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The Pensions Regulator’s guidance on governance and reporting of climate-related risks and opportunities

  • United Kingdom
  • Pensions


The Pensions Regulator has published the final version of its guidance on the new climate change governance and reporting requirements. The guidance applies to trustees of schemes caught by the requirements, such as authorised DC master trusts and those schemes with assets in excess of £5 billion (moving to schemes with assets in excess of £1 billion from 1 October 2022). The DWP will review whether the statutory requirements should extend to smaller schemes in 2023.

Trustees must produce and publish their TCFD report within seven months of the end of the scheme year in which they are subject to the requirements.

The guidance does not impose any new requirements on trustees; it “complements and should be used alongside” the DWP’s statutory guidance and includes some useful practical steps to help trustees comply with the climate governance and reporting requirements. Most trustees in the first wave of compliance will be well underway with implementing these practical steps, but we think the guidance is still helpful to them (and also to trustees in the second wave of compliance) as it will enable them to confirm alignment with the Regulator’s expectations and understand how the Regulator interprets the statutory guidance.

Trustees are required to undertake scenario analysis, obtain emissions data, select and calculate metrics, use metrics to identify and assess climate-related risks and opportunities (“CRRO”) and measure performance of the scheme against targets “as far as [they] are able”. The guidance does not prescribe what constitutes “as far as trustees are able” because the parameters will be scheme-specific and depend on trustees’ resources, budget, support and the materiality of climate risk to their scheme. Where trustees are unable to carry out activities due to incomplete information, they should record the steps they have taken and set out plans to improve and develop disclosure and outcomes.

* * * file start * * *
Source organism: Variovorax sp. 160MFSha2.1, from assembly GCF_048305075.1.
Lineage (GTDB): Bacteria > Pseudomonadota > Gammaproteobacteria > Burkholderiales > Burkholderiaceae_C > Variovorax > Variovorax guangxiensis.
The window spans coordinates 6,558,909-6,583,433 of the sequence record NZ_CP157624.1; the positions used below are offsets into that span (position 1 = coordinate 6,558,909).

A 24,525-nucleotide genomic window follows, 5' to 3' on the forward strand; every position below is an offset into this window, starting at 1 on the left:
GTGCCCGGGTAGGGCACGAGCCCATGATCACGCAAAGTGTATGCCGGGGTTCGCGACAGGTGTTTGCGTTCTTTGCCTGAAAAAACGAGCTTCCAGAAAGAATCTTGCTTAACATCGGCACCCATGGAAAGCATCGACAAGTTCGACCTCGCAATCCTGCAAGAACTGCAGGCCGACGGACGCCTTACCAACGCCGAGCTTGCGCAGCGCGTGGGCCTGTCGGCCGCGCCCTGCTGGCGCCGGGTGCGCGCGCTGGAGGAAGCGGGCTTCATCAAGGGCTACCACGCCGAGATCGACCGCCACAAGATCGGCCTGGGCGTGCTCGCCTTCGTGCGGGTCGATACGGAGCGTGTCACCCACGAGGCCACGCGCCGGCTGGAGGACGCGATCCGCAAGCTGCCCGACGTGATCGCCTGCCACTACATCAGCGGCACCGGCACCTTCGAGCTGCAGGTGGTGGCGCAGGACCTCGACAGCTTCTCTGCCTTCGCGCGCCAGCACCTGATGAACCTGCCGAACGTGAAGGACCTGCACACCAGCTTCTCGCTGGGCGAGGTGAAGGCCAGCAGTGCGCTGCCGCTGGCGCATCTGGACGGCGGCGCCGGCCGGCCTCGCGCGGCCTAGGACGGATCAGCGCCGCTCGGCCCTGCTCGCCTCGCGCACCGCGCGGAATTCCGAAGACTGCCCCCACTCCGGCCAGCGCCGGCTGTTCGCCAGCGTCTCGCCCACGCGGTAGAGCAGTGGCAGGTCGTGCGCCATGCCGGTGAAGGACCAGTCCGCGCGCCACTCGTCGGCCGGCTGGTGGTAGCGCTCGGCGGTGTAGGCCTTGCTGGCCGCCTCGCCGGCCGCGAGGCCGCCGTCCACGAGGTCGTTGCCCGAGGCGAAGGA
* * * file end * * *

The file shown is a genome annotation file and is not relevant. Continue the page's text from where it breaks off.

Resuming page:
The Regulator recommends that trustees take certain actions and practical steps to meet the statutory requirements. We consider the key points in the guidance are as follows:


  • add CRRO to the remit and terms of reference of one or more appropriate sub-committees
  • document the roles and responsibilities of parties making climate-related decisions, including information flows, objectives, monitoring of outcomes and oversight
  • consider whether the main trustee board (or relevant sub-committee with delegated authority to oversee CRRO) needs specific training – e.g. specific climate risks for different asset classes
  • add climate change as a standing trustee agenda item
  • review skills and resources of relevant service providers to address and advise on CRRO, including their tools and software to support climate-related risk assessment and monitoring
  • review your investment consultant’s service agreements and objectives in order to monitor performance

Note the Investment Consultants Sustainability Working Group’s guide sets out five themes to evaluate investment consultants’ competency in identifying and dealing with CRRO.

Strategy and scenario analysis

  • decide the short, medium and long-term time horizons for your scheme and commit to a regular review – e.g. following any material change in the scheme membership, developments in data quality and modelling capabilities, or as part of any SIP review

For a closed mature DB scheme looking to buy-out, the Regulator suggests short-term is 3 years, medium term is 7 years and long-term is 12 years; whereas, for a DC master trust offering decumulation, the Regulator suggests short-term is 5 years, medium term is 10 years and long-term is 30 years.

  • consider CRRO in the context of the scheme’s investment strategy and include a CRRO section in your investment performance and risk monitoring reports

For DB schemes, consider CRRO as part of your ongoing monitoring of scheme funding and covenant, including how your sponsor assesses CRRO.

  • assess the resilience of your investment strategy (and, for DB schemes, your covenant and funding strategy) against two scenarios in line with statutory requirements
  • develop the sophistication of your scenario analysis by starting with a qualitative approach and moving towards quantitative analysis
  • consider the potential effect of scenarios on: (i) the nature of the transition to a low carbon economy (e.g. orderly/disorderly); (ii) specific asset classes and material holdings; (iii) any adjustments to strategy; and, for DB schemes, (iv) different tranches of liabilities and the employer’s covenant